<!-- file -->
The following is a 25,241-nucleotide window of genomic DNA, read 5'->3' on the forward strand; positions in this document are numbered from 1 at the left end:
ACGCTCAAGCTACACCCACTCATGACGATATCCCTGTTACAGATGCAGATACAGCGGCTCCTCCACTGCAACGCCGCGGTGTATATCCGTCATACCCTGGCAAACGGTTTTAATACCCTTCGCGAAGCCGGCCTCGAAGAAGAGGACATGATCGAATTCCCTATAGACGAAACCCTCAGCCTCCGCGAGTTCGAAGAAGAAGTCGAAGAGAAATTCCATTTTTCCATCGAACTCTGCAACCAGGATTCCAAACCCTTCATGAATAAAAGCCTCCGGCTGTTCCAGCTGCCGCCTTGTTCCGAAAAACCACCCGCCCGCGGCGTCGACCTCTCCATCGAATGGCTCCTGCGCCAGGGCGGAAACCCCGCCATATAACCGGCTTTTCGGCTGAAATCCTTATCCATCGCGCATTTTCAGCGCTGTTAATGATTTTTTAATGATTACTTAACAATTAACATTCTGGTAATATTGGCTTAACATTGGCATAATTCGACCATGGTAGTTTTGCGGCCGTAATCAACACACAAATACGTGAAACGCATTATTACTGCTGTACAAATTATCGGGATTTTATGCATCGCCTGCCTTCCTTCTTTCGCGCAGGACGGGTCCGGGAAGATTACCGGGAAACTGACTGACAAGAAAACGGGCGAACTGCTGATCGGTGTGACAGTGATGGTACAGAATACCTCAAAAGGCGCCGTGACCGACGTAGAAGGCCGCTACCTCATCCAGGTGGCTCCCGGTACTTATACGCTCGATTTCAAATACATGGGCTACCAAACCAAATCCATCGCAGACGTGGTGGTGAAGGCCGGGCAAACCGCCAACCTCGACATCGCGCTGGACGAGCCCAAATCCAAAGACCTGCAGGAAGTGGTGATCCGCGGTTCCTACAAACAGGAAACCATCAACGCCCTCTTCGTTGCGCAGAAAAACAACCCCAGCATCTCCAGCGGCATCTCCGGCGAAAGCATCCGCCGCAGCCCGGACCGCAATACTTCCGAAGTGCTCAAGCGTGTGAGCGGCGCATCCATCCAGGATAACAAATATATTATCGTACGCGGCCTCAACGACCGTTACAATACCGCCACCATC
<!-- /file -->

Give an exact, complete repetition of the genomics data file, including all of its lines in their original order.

The following is a 25,241-nucleotide window of genomic DNA, read 5'->3' on the forward strand; positions in this document are numbered from 1 at the left end:
ACGCTCAAGCTACACCCACTCATGACGATATCCCTGTTACAGATGCAGATACAGCGGCTCCTCCACTGCAACGCCGCGGTGTATATCCGTCATACCCTGGCAAACGGTTTTAATACCCTTCGCGAAGCCGGCCTCGAAGAAGAGGACATGATCGAATTCCCTATAGACGAAACCCTCAGCCTCCGCGAGTTCGAAGAAGAAGTCGAAGAGAAATTCCATTTTTCCATCGAACTCTGCAACCAGGATTCCAAACCCTTCATGAATAAAAGCCTCCGGCTGTTCCAGCTGCCGCCTTGTTCCGAAAAACCACCCGCCCGCGGCGTCGACCTCTCCATCGAATGGCTCCTGCGCCAGGGCGGAAACCCCGCCATATAACCGGCTTTTCGGCTGAAATCCTTATCCATCGCGCATTTTCAGCGCTGTTAATGATTTTTTAATGATTACTTAACAATTAACATTCTGGTAATATTGGCTTAACATTGGCATAATTCGACCATGGTAGTTTTGCGGCCGTAATCAACACACAAATACGTGAAACGCATTATTACTGCTGTACAAATTATCGGGATTTTATGCATCGCCTGCCTTCCTTCTTTCGCGCAGGACGGGTCCGGGAAGATTACCGGGAAACTGACTGACAAGAAAACGGGCGAACTGCTGATCGGTGTGACAGTGATGGTACAGAATACCTCAAAAGGCGCCGTGACCGACGTAGAAGGCCGCTACCTCATCCAGGTGGCTCCCGGTACTTATACGCTCGATTTCAAATACATGGGCTACCAAACCAAATCCATCGCAGACGTGGTGGTGAAGGCCGGGCAAACCGCCAACCTCGACATCGCGCTGGACGAGCCCAAATCCAAAGACCTGCAGGAAGTGGTGATCCGCGGTTCCTACAAACAGGAAACCATCAACGCCCTCTTCGTTGCGCAGAAAAACAACCCCAGCATCTCCAGCGGCATCTCCGGCGAAAGCATCCGCCGCAGCCCGGACCGCAATACTTCCGAAGTGCTCAAGCGTGTGAGCGGCGCATCCATCCAGGATAACAAATATATTATCGTACGCGGCCTCAACGACCGTTACAATACCGCCACCATC